There are so many different opportunities to get involved and so many campaigns are really looking for a lot of help. So I would say the number one way is to spend a little time learning how to organize and then just go out there and figure things out as you go. Googling lots of stuff, reading lots of books, all of those things are incredibly valuable and incredibly helpful. It’s a little vague for sure but, definitely, something that I want to do is if I win, I want to create a comprehensive guide for people. So that if they want to run, they can learn about everything that we did because when we started off we were trying to decipher what we do and there was just really no guide. I wish there had been because it would have been really helpful.

 

YOU MENTIONED THE GREEN NEW DEAL, WHY IS IT IMPORTANT TO HAVE POLITICIANS WORKING TO FIGHT AGAINST CLIMATE CHANGE?

So, we are facing the biggest existential crisis that we’ve ever faced called climate change. That’s precisely why we can’t settle for these incremental baby steps solutions any longer. Because, what we know is that if you deny climate change if you’re not doing anything regarding climate change, or if you are only offering half-hearted proposals that are not going to do what we need in order to meet the magnitude of this crisis, then essentially you’re one and the same. Because with climate change, it’s an all or nothing proposition. Either we save our planet, or we don’t and we get runaway catastrophic climate change. Those are our options, there’s really no in-between.

We have been tasked with an incredibly daunting endeavor, which is, we have 10 years left to act on this issue. What that means is that we have to cut our entire world’s emissions almost by half in 10 years. And so in order to be able to do that we can’t be thinking small, this is not going to happen by accident, it’s going to happen through an unbelievably enormous vision for our country and that vision is the Green New Deal. A Green New Deal will create millions of good-paying green energy jobs and transition our entire economy away off of fossil fuels in the ten short years that we have to act on this issue.

How that would help the 12th district, in particular, is that the Green New Deal is not only what we need to do to move us away from fossil fuels, it also is a way to create unprecedented prosperity in this country, because as we know, over the past many decades, it’s become harder and harder to achieve the American dream. There are fewer and fewer jobs that pay the amount that you need in one job in order to have a comfortable decent living and lifestyle and so many people are having to work so many jobs in order to just survive.

So with the Green New Deal, we’d be on a clear path to creating millions of good-paying, green energy, union jobs and while these jobs would be present across all of America, they would certainly be present in the 12th district.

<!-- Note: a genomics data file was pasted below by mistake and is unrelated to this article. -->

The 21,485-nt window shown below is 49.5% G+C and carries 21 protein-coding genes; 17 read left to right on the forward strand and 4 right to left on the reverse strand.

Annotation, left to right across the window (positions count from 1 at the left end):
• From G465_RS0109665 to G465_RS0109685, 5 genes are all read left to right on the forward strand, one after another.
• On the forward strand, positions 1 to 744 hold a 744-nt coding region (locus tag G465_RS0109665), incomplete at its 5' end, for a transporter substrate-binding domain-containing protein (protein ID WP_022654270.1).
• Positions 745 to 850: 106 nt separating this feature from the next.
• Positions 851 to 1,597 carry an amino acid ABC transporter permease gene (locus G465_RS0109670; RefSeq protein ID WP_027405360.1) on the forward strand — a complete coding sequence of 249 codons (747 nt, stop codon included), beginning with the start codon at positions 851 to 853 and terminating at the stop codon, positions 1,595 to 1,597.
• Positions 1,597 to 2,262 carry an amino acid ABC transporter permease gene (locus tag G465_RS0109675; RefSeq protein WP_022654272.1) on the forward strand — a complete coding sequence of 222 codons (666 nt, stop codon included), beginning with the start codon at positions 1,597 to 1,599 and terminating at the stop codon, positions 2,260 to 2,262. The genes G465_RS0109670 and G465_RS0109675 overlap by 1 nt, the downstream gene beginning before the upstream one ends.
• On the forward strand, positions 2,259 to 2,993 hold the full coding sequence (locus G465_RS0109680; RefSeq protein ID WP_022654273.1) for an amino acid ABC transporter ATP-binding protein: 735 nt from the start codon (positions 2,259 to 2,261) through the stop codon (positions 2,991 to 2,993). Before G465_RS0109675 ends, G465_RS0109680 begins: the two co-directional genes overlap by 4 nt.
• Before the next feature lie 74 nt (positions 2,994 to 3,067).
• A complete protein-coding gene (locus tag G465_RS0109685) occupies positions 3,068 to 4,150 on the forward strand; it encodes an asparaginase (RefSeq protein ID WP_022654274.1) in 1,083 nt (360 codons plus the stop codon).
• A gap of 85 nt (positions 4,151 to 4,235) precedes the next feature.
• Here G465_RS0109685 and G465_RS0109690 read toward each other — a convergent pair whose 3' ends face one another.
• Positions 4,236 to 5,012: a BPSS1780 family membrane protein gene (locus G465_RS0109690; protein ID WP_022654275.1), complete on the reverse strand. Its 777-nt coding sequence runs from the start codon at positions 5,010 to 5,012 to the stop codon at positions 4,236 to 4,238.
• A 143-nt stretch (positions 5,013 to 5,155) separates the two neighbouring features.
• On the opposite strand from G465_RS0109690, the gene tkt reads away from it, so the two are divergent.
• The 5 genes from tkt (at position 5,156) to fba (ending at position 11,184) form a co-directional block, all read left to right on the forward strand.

GIVEN THE CURRENT HEALTH CRISIS AROUND COVID-19, HOW IMPORTANT IS IT TO FIGHT FOR A MEDICARE FOR ALL SYSTEM?

I think the numbers speak for themselves, right? We have tens of thousands of people in this country who die every year because we have a broken dysfunctional healthcare system and we’ve refused to do anything about it. We have 100,000 people who have to declare bankruptcy every single year because of medical debt. These are problems that could only be the effects of the American dystopia that we live right now. People from developing countries who move here are floored when they hear about how our healthcare system works. I’ve talked to so many people from so many other countries who are very passionate about health care and they’re like, “it’s not done like this in Vietnam, it’s not done like this in Mexico.”

I know a student from Texas and they have to spend every spring break going with their entire family to Mexico driving ten hours and getting all their doctor’s appointments done while they’re there. That’s their entire spring break, every year and that’s what they thought everyone did and then they were shocked that people from other countries don’t do that and then there are other people in America who don’t have to do that because they are blessed with health insurance that many people are not.

So, especially in light of coronavirus, not only do you have to worry about not getting this deadly virus, but also, you have to worry about losing your job and when you lose your job, you’re out of luck, you lost your health care if you even had it to begin with. So now we have tens of thousands of people who don’t have health insurance in the middle of a global pandemic and it’s absolutely preposterous.